Missionary Ujereh describes how the Senegal Mission works with women's associations to train them to start or enhance their small businesses: "For the first 12 weeks they work together and loan among themselves with their own money." Afterwards they deposit that money and receive three times the amount for a further round of lending. Eventually they will get their money back. "The women are doing their own businesses," Ujereh says. It is not a cooperative.
One woman, Fatu, has an open-air restaurant where she provides breakfast for persons working in the market. However, her cups were broken and lacked handles, discouraging business. Through the micro-credit program she was able to invest in a new set of dishes. Fatu's business has tripled.
Agricultural loans are also provided to individuals, helping them improve access to water. In four years of working with Alfonse in growing onions, he was able to move from his mud thatch house to a new cinderblock home on a bigger piece of land closer to water.
Three young onion growers in Pecc Maxa were also able to double their crop. They then bought a horse and cart, which they were able to use as a taxi to transport people in and out of the village.
Health and nutrition are also part of the work of the Senegal Mission, which has being engaged in AIDS and malaria prevention since the start in the 1990s.
Partnerships with churches outside of Africa are just beginning. In April 2009 a Senegal Mission Initiative Consultation was held in Wisconsin. The Rev. Tony Fuller, Global Ministries' consultant for this initiative, was instrumental in organizing the event. The consultation included inspirational worship, general sessions and workshops for learning, and time for bonding and fellowship among participants.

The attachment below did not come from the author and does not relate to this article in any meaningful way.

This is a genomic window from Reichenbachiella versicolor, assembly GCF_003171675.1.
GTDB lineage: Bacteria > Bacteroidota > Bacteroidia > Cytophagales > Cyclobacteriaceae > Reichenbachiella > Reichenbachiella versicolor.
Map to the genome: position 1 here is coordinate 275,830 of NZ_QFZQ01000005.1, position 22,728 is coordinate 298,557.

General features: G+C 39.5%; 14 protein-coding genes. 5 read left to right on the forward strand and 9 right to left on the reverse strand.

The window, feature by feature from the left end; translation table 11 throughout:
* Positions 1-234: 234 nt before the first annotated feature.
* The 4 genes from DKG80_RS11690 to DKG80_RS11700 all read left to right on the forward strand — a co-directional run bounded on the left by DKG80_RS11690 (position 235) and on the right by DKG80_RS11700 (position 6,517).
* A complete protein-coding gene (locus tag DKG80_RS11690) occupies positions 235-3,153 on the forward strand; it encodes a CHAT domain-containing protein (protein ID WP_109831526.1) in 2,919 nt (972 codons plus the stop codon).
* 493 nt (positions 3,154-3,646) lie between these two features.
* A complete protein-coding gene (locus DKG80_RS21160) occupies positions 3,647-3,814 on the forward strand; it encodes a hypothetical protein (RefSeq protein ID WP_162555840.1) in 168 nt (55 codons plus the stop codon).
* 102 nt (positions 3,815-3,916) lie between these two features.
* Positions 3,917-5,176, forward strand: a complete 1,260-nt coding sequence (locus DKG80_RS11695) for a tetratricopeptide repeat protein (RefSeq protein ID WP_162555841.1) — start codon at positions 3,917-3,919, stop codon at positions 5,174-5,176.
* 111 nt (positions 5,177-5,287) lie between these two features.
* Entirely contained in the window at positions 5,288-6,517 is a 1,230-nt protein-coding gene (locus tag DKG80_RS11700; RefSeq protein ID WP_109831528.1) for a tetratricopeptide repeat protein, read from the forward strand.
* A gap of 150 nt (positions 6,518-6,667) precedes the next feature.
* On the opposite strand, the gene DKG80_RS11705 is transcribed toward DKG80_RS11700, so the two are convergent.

"We had Senegal recipes that the local people made, rice with stew cooked with vegetables and beef," said Fuller in a telephone interview. "I wish there had been more attendees, because there were great resources and not enough people to share it with."
There are currently partnerships involving 12 US congregations in the Senegal Mission. The $20,000 contributed thus far is one-third of the goal. "The vision is to find enough partners to fund the mission to be successful and to do the projects they want to do without any worry over money," said Fuller.
Partnerships provide funds for a pastor's salary and rent and space for worship. Even with these partnerships, another $60,000 is needed for the Mission. Fuller would like to see more support for the mission's wellness program, which includes nutrition centers.
Fuller is organizing trips to Senegal in 2010 and 2011 for those interested in partnerships. He says the importance of these yearly trips is "to show support for the Senegalese people and to inspire the US people who go there."
Fuller first went to Senegal himself in January 2007. At the time he was the Wisconsin Conference mission secretary. On that trip with others from Wisconsin, he saw the historical remnants of the Atlantic slave trade as well as African wildlife. The important part of the trip was meeting people during worship, teaching, and taking part in a medical mission. Fuller took on the role of consultant for Senegal in early 2008. He sends out a monthly e-mail and hopes to develop a website to promote the mission and partnerships with it.
For more information about the Senegal Mission or church partnerships, please contact the Rev. Tony Fuller at email@example.com.
You can support this ministry by sharing your gifts through The Advance or by designated giving through your local church: Senegal Mission Initiative, Advance # 12594A
Schleicher is a writer, editor, and provisional deacon living in Nashville, Tennessee, who focused on African studies at Kalamazoo College in Michigan.
Date posted: Jun 05, 2009